5. Shultz is referring to the late August arrest in New York of Soviet physicist Gennadi Zakharov, assigned to the United Nations Secretariat, on charges of espionage. In his memoir, Shultz wrote: “We had arrested a real spy in a sting operation, and the Soviets had taken a reporter to use in bargaining for a swap. The wire services soon were carrying a story, datelined Santa Barbara, indicating that the United States would consider a ‘swap’ of Daniloff for Zakharov, a breathtakingly stupid thing to say. Someone in the California White House had blundered badly.” (Shultz, Turmoil and Triumph, pp. 728–729)
  6. The President offered these remarks within the context of his September 24, 1984, address before the United Nations General Assembly; see Document 206.
  7. The thirteenth special session took place May 27–June 1. On June 1, the General Assembly approved a five-year program of action for African economic recovery and development. (Elaine Sciolino, “U.N. in Agreement on Steps to Bring African Recovery: A Pledge of Partnership: No Specific Aid Commitments Made at Special Session, but a Path is Charted,” New York Times, June 2, 1986, pp. A1, A8) For the text of the United Nations Programme of Action for African Recovery and Development 1986–1990, printed as an annex to S–13/2, see Resolutions and Decisions adopted by the General Assembly during its Thirteenth Special Session, 27 May1 June 1986, General Assembly, Official Records: Thirteenth Special Session, Supplement No. 2 (A/S–13/16), pp. 3–9.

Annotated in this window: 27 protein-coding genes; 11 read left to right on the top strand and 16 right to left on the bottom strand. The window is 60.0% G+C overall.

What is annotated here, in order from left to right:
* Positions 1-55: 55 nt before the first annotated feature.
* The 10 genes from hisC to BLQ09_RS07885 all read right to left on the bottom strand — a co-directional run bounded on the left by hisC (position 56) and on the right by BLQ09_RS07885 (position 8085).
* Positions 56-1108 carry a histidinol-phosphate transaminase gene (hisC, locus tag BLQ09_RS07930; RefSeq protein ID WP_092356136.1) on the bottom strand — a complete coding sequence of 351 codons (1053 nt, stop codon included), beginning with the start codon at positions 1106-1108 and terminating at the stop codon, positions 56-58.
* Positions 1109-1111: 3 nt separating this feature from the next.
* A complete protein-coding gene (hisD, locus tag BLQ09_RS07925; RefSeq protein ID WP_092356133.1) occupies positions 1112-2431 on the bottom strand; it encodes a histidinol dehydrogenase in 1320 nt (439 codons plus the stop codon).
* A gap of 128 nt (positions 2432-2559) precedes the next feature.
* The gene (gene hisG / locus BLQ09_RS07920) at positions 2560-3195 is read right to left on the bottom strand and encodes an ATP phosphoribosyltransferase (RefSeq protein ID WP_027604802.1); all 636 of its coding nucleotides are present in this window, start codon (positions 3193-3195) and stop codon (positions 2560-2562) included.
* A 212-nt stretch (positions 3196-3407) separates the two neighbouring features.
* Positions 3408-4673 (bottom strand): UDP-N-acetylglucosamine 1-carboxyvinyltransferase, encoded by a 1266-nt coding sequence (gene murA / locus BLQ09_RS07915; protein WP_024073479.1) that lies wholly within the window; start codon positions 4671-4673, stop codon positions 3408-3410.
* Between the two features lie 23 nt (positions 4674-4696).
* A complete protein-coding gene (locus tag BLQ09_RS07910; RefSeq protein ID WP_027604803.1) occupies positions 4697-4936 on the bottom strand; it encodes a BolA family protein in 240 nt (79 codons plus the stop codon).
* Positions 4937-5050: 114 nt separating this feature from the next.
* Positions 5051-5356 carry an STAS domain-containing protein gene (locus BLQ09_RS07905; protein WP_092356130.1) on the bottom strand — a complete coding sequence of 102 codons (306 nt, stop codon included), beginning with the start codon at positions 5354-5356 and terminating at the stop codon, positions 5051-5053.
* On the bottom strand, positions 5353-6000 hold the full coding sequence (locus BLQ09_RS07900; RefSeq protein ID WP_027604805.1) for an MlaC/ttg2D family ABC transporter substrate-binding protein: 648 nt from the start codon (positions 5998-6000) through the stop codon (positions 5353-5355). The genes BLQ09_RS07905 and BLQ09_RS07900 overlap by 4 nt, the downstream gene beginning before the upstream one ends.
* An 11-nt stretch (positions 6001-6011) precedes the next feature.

8. See footnote 8, Document 271.
  9. On September 5, Pan Am Flight 73 was hijacked while on the ground in Karachi, Pakistan. The flight had arrived from Bombay en route to Frankfurt and later New York. (Steven R. Weisman, “2 Terrorists Held: Shots Erupt on Pan Am 747 in Karachi After Its Lights Go Out,” New York Times, September 6, 1986, pp. 1, 4) Shultz wrote in his memoir: “I had hoped to go back to the farm [his farm in western Massachusetts] for the weekend but returned to Washington to deal more effectively with the Daniloff case and with the hijacking of a Pan Am jet in Karachi by Arab terrorists. By the time I was back in my State Department office Friday afternoon, we had reports that the Pan Am plane had been stormed by Pakistani commandos. Later, passengers said they escaped after the terrorists panicked when a generator failed. The terrorists opened fire and survivors escaped in the chaos through emergency exits. This incident was over.” (Shultz, Turmoil and Triumph, p. 729)
  10. See footnote 3, Document 177.
  11. See footnote 10, Document 248.
  12. The date is in error. On August 2, 1963, UN Ambassador Stevenson informed the UN Security Council that the United States would suspend sales of military equipment to South Africa by January 1, 1964. (Sam Pope Brewer, “U.S. Tells U.N. It Will Halt Arms Sales to South Africa,” New York Times, August 3, 1963, pp. 1, 6) See also Foreign Relations, 1961–1963, vol. XXI, Africa, Document 411.
  13. See footnote 3, Document 248.
  14. For the President’s February 5 message to Congress transmitting the FY 1987 budget, see Public Papers: Reagan, 1986, Book I, pp. 131–136.